8 One of his disciples, Andrew, Simon Peter's brother, said to him, 9 "There is a boy here who has five barley loaves and two fish, but what are these among so many?"

10 Jesus said, "Have the people sit down." Now there was much grass in that place. So the men sat down, in number about five thousand. 11 Jesus took the loaves; and having given thanks, he distributed to the disciples, and the disciples to those who were sitting down; likewise also of the fish as much as they desired. 12 When they were filled, he said to his disciples, "Gather up the broken pieces which are left over, that nothing be lost." 13 So they gathered them up, and filled twelve baskets with broken pieces from the five barley loaves, which were left over by those who had eaten. 14 When therefore the people saw the sign which Jesus did, they said, "This is truly the prophet who comes into the world." 15 Jesus therefore, perceiving that they were about to come and take him by force, to make him king, withdrew again to the mountain by himself.

The multiplication of the loaves and fishes from John 6 acted as an introduction to the Eucharistic discourse for the rest of the chapter. While the miracle was familiar, the importance of the scene and the body language of Jesus got overlooked. The Lord climbed the mountain, then sat (in a teaching position) with his disciples; the multitude who sought him (based upon his "signs") gathered further down the mountain. However, after the multiplication, the crowd wanted to declare him king, so he withdrew further up the mountain. The mountain, then, represented the place of teaching. like Moses did (Exodus 19), and a means of safety, like Elijah sought (1 Kings 19).

In the scene, Jesus taught his disciples faith by testing them with a simple question, "Where are we going to but enough food to feed all these people?" The task was not only daunting, it was impossible! Not even 200 days wages (1 denarius per day) could even begin to solve the problem; all they possessed was lunch for a family: five barley rolls and two small dried fish. Yet, that was more than enough, for twelve baskets (a number meaning "fullness") remained.

Many times we seek the Lord when life takes us "up hill", yet he escapes our expectations. In our anxiety and efforts, he tests our faith with the challenge of the impossible; in the end, he feed us with an abundance. Time and time again, he outstrips our desires with blessings greater than we can imagine.

How has the Lord exceeded your expectations?

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Saturday in the Second Week of Easter

John 6:16-21 - World English Bible

16 When evening came, his disciples went down to the sea, 17 and they entered into the boat, and were going over the sea to Capernaum. It was now dark, and Jesus had not come to them. 18 The sea was tossed by a great wind blowing. 19 When therefore they had rowed about twenty-five or thirty stadia (three to four miles), they saw Jesus walking on the sea, and drawing near to the boat; and they were afraid. 20 But he said to them, "I AM. Don't be afraid." 21 They were willing therefore to receive him into the boat. Immediately the boat was at the land where they were going.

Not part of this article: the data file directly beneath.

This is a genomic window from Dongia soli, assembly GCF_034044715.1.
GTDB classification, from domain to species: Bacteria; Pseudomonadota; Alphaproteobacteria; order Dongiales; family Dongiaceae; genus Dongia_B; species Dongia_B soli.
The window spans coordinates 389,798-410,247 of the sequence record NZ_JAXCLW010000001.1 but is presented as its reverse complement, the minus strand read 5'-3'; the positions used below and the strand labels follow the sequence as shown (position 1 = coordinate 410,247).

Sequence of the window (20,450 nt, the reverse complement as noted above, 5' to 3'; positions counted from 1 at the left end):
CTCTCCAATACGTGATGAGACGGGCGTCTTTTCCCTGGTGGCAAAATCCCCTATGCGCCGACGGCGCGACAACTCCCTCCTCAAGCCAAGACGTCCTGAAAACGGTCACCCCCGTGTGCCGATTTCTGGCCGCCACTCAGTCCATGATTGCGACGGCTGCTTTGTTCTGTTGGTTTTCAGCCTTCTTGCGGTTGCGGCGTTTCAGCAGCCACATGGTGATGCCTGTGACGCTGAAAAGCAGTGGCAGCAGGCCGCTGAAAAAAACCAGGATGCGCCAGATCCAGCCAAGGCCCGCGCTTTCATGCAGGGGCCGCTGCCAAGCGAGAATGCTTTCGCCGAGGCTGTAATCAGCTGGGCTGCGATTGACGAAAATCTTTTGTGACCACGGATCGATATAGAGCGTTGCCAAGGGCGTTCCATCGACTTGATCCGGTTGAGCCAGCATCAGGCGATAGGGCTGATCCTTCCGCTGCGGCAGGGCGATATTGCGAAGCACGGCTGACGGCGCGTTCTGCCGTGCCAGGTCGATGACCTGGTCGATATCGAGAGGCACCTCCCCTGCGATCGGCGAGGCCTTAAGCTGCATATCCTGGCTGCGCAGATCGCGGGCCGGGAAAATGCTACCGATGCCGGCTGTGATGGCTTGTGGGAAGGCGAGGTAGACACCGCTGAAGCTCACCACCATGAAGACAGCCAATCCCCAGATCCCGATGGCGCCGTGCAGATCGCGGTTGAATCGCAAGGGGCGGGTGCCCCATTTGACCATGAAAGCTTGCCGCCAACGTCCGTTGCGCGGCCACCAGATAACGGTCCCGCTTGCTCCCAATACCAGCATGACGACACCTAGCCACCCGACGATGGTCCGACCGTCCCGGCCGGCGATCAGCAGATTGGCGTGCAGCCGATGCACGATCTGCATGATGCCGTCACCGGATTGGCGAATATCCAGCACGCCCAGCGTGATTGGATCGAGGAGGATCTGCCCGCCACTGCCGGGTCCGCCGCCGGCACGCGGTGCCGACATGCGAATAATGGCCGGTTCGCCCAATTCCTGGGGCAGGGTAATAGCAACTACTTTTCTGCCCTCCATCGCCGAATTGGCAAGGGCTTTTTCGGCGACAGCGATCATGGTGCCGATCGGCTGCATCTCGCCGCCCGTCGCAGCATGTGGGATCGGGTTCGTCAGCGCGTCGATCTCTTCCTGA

After the multiplication of the loaves and fish in John 6, Jesus and his disciples went in different directions; Jesus escaped the crowd up the mountain (6:15), while the disciples returned to Capernaum by boat. A night storm arose on the lake. (Such squalls were not uncommon, as the warm, night air over the lake rose and sucked the cold air from the desert over the lake and upward.) The storm tossed the disciples about, as they furiously rowed towards safety. Suddenly, they saw Jesus walking on the water and were afraid. (The image echoed Job 9:8: God alone stretches out the heavens, and treads on the waves of the sea.) Then he announced "I AM. Do not be afraid." This statement proclaimed the divinity of the Lord, along with his most employed command; in other words, God is here, be at peace. When he climbed aboard, they reached their destination.

The miracle of Walking on the Water appeared in three gospels: Matthew 14:22-33, Mark 6:45-52 and John 6:16-21. While differing in detail, each mentioned the storm, Jesus' place on the water, his declaration of divinity ("I AM") and his command ("don't be afraid" or "have courage"), his entering the boat. Scholars have debated the historical and symbolic nature of this passage for centuries, but, thematically, the story related crisis (storm on the lake), epiphany (appearance and identity of the Lord) and union with the divine (his entry onto the boat).

Don't our lives sometimes follow the same pattern?

Have you had a time of crisis, followed by the peace of God's presence? What happened?